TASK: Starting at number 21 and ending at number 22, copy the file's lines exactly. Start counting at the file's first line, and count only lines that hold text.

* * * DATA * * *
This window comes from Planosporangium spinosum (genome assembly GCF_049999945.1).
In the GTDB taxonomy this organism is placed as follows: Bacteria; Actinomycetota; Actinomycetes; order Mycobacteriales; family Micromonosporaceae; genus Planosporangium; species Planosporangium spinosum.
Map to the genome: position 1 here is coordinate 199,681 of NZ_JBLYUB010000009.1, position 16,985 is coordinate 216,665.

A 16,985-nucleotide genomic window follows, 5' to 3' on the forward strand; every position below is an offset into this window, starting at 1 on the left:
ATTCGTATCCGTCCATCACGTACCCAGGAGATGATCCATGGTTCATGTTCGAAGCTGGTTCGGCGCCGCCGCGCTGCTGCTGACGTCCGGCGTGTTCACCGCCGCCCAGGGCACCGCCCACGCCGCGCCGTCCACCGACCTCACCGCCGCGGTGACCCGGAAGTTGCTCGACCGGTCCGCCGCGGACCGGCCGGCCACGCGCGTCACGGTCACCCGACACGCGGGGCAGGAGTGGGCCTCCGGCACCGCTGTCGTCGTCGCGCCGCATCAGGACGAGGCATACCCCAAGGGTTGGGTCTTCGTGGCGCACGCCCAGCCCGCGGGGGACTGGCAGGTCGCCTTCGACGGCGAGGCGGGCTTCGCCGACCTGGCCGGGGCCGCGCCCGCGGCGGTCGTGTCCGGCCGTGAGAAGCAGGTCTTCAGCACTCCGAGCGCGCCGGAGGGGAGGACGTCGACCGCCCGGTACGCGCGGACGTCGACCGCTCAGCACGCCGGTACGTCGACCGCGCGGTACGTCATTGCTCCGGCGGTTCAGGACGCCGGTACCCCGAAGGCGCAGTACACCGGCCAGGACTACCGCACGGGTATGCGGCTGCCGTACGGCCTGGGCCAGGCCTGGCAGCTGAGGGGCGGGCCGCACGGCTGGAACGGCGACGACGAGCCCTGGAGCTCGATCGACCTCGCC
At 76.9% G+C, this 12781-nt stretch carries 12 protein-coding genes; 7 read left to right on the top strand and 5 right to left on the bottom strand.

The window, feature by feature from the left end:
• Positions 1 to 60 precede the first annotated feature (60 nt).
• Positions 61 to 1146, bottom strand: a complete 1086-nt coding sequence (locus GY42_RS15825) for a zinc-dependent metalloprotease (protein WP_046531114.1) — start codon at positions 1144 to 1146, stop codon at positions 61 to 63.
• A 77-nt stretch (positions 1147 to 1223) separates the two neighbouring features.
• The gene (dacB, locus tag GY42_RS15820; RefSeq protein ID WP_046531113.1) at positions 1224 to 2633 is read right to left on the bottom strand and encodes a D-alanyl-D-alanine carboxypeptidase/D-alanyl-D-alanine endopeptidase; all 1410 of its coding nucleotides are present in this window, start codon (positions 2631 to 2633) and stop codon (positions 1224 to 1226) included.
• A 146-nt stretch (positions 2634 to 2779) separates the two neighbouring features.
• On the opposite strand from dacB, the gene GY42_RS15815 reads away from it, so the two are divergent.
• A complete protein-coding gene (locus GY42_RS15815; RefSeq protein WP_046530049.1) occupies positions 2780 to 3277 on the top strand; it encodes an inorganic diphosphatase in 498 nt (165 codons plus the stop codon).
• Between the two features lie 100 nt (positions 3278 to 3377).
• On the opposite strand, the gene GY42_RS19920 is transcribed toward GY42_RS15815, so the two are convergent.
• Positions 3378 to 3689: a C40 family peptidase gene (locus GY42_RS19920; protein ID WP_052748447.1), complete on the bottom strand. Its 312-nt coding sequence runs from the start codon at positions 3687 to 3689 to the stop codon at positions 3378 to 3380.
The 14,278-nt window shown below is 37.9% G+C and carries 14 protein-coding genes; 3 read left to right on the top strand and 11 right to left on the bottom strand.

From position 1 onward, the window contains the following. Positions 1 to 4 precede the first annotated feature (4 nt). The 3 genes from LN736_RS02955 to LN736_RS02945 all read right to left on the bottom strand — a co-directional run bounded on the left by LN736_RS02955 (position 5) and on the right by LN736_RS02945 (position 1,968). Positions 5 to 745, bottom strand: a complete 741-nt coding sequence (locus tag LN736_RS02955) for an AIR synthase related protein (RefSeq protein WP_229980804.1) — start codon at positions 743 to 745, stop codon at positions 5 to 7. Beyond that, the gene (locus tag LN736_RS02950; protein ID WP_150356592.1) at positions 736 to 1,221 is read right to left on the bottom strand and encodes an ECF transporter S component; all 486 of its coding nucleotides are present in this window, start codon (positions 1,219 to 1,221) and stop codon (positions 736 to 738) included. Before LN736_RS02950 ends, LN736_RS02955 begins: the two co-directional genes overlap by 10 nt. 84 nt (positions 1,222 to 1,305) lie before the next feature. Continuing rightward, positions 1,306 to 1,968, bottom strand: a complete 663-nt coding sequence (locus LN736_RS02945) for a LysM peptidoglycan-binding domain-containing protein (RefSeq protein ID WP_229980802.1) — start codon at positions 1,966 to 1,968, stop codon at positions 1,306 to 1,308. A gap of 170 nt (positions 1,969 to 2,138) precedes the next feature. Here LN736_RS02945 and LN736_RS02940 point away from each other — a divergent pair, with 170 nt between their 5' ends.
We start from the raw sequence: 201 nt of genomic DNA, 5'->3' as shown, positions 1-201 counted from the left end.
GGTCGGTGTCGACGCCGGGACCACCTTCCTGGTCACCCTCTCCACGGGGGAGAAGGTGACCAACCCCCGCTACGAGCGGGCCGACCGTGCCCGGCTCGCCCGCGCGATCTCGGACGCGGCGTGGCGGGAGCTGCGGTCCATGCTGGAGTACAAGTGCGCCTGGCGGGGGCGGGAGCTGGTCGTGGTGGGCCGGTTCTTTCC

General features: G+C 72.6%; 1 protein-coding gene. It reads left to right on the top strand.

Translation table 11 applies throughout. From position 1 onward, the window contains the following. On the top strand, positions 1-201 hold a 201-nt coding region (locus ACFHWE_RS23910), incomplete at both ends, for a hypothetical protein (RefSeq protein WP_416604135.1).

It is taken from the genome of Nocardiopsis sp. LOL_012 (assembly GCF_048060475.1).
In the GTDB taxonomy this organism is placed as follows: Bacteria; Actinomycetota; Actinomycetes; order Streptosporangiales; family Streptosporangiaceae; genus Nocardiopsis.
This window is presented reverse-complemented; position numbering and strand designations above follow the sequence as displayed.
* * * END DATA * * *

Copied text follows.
GGTCGGTGTCGACGCCGGGACCACCTTCCTGGTCACCCTCTCCACGGGGGAGAAGGTGACCAACCCCCGCTACGAGCGGGCCGACCGTGCCCGGCTCGCCCGCGCGATCTCGGACGCGGCGTGGCGGGAGCTGCGGTCCATGCTGGAGTACAAGTGCGCCTGGCGGGGGCGGGAGCTGGTCGTGGTGGGCCGGTTCTTTCC

General features: G+C 72.6%; 1 protein-coding gene. It reads left to right on the top strand.